UDALL, Vice Chief Justice:
Petitioner-defendants, James L. and Elsa R. O'Neill, husband and wife hereinafter referred to as defendants, each stand charged in the City Court of the City of Phoenix
Defendants assert that to proceed with said trial without a jury would be a deprivation of due process of law as guaranteed by the Arizona and United States Constitutions and a denial of equal protection of the law as provided by both the Arizona and United States Constitutions.
Defendants' contentions are neither novel nor sustainable. It is old law that the constitutional right to trial by jury does not extend to petty offenses: Rothweiler v. Superior Court, 100 Ariz. 37, 410 P.2d 479, 16 A.L.R.3d 1362; Callan v. Wilson, 127 U.S. 540, 8 S.Ct. 1301, 32 L.Ed. 223; Cheff v. Schnackenberg et al., 384 U.S. 373, 86 S.Ct. 1523, 16 L.Ed.2d 629.
A violation of A.R.S. § 13-379, Drunk and Disorderly, is a misdemeanor. The severity of punishment to which defendants might be subjected is a maximum fine of $300.00 and/or imprisonment for a term not to exceed six months.
In Rothweiler v. Superior Court, supra, we said:
We note in State v. Cousins, 97 Ariz. 105, 397 P.2d 217, that at common law the crime of drunk and disorderly was not triable by a jury, and we there found that one charged with "drunk and disorderly" under municipal code was not entitled to jury trial in municipal court where the severity of the penalty was a possible $300.00 fine or three months in prison or both.
Insofar as the "moral quality of the act" is concerned, in today's affluent and self-indulgent society it can hardly be suggested that one charged or guilty of mere "drunk and disorderly" conduct is a depraved and inherently base person. In and of itself the charge does not involve serious moral turpitude. We cannot hold that the moral quality of the act is a crime of such nature as warrants a jury trial as a matter of constitutional right where that right did not exist at common law.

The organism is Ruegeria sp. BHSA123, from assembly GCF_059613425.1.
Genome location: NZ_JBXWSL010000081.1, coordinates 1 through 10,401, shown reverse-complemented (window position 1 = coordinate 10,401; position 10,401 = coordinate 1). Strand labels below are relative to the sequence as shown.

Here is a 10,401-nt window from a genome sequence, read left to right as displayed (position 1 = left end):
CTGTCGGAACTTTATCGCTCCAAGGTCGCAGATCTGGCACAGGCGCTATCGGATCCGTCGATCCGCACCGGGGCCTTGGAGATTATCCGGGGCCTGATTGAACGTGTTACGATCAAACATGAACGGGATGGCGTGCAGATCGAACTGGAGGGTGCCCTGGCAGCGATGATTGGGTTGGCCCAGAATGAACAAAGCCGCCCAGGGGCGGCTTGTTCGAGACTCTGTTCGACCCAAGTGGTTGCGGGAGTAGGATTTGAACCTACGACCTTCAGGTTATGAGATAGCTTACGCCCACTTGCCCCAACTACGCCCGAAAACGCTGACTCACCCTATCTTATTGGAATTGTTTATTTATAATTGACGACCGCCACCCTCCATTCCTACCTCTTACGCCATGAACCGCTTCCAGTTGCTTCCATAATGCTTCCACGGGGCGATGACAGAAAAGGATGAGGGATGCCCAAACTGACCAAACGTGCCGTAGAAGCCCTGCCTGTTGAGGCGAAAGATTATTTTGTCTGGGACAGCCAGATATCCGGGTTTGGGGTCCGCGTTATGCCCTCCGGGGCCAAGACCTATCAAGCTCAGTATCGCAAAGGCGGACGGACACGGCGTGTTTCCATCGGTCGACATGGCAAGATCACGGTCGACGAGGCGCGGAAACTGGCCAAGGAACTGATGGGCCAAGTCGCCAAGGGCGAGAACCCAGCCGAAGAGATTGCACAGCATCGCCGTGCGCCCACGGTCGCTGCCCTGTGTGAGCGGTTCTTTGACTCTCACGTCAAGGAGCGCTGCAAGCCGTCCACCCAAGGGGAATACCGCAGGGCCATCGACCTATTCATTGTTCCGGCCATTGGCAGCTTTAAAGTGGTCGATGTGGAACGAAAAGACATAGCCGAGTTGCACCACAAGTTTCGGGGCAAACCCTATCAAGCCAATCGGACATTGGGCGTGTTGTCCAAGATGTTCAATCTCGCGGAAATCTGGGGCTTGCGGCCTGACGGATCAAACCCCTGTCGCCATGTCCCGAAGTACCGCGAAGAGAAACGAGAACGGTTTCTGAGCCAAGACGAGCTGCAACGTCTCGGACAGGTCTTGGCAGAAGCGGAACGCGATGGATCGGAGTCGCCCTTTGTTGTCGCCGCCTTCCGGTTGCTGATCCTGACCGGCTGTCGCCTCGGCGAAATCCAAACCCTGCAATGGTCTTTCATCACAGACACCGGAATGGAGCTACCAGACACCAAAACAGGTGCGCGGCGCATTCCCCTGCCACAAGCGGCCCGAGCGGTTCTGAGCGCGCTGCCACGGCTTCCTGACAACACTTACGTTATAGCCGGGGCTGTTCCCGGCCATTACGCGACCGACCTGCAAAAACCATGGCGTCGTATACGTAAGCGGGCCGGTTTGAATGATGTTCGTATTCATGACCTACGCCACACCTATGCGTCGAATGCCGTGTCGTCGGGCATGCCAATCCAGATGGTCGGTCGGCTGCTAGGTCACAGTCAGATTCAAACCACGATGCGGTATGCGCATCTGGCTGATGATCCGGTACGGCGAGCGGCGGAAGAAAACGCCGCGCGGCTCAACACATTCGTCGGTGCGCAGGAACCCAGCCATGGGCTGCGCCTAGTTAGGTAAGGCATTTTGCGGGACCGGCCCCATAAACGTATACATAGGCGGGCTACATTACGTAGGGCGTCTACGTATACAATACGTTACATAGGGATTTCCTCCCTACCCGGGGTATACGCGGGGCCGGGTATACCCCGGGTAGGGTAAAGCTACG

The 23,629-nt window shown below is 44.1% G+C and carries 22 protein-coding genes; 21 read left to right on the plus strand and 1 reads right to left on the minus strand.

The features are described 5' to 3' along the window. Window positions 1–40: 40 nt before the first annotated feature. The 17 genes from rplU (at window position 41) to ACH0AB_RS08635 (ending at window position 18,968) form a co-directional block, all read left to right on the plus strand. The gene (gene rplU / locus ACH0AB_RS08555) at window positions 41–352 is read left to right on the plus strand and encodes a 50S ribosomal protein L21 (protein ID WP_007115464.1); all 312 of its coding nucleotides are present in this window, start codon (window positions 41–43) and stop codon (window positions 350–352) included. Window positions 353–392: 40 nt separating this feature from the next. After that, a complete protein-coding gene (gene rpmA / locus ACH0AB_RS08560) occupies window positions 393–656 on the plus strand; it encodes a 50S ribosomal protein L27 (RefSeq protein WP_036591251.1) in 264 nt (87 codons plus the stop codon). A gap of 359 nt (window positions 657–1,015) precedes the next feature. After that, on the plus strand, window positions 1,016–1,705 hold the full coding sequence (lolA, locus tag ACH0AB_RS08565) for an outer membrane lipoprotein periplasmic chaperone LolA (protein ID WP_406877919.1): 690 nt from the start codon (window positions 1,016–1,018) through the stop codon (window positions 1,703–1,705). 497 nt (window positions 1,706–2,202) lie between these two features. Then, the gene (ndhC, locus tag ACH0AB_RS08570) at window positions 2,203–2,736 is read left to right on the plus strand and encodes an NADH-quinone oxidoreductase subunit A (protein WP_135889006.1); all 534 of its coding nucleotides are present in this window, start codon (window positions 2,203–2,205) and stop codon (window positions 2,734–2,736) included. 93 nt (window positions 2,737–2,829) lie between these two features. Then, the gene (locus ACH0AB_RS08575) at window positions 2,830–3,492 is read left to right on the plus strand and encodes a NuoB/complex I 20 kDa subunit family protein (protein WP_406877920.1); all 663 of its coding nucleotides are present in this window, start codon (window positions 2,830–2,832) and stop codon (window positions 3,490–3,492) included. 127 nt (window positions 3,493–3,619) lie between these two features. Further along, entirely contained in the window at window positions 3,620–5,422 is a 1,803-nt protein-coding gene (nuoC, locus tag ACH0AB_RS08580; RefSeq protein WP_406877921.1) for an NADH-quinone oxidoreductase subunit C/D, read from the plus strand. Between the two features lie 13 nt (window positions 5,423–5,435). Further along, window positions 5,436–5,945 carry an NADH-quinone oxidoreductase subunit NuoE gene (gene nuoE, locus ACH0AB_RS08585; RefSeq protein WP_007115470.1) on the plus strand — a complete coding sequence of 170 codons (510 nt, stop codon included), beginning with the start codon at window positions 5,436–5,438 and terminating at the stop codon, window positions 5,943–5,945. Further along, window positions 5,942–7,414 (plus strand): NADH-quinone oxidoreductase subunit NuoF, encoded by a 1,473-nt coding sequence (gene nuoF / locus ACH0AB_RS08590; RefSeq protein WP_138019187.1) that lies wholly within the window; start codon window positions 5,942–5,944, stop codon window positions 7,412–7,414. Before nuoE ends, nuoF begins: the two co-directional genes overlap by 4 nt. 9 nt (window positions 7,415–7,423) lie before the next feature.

There remains but to consider the severity of the penalty. Is the possibility of six month jail sentence on top of a $300.00 fine so severe as to remove this offense from the "petty" category? We think not.
Defendants have seen fit to assert their contentions under both the state and federal constitutions. In the federal system, petty offenses are defined as those punishable by no more than six months in prison and a $500.00 fine, 18 U.S.C. § 1; and the United States Supreme Court very recently reaffirmed its position that:
We hold that the severity of the possible penalty in this case is not such that requires a trial by jury.
The defendants have argued that had these charges been brought before a justice court rather than before the city court they would have been entitled to a jury; and thus to allow the matter to proceed before city court without a jury is a denial of equal protection under the law. We considered and agreed with a similar question in Rothweiler, supra, where we said:
In the case at bar, however, we have held that the offense charged is in that category of petty offenses not requiring a jury trial. Such is the case regardless of the forum.
The alternative writ is quashed and the permanent writ of prohibition is denied.
McFARLAND, C.J., and STRUCKMEYER, BERNSTEIN and LOCKWOOD, JJ., concur.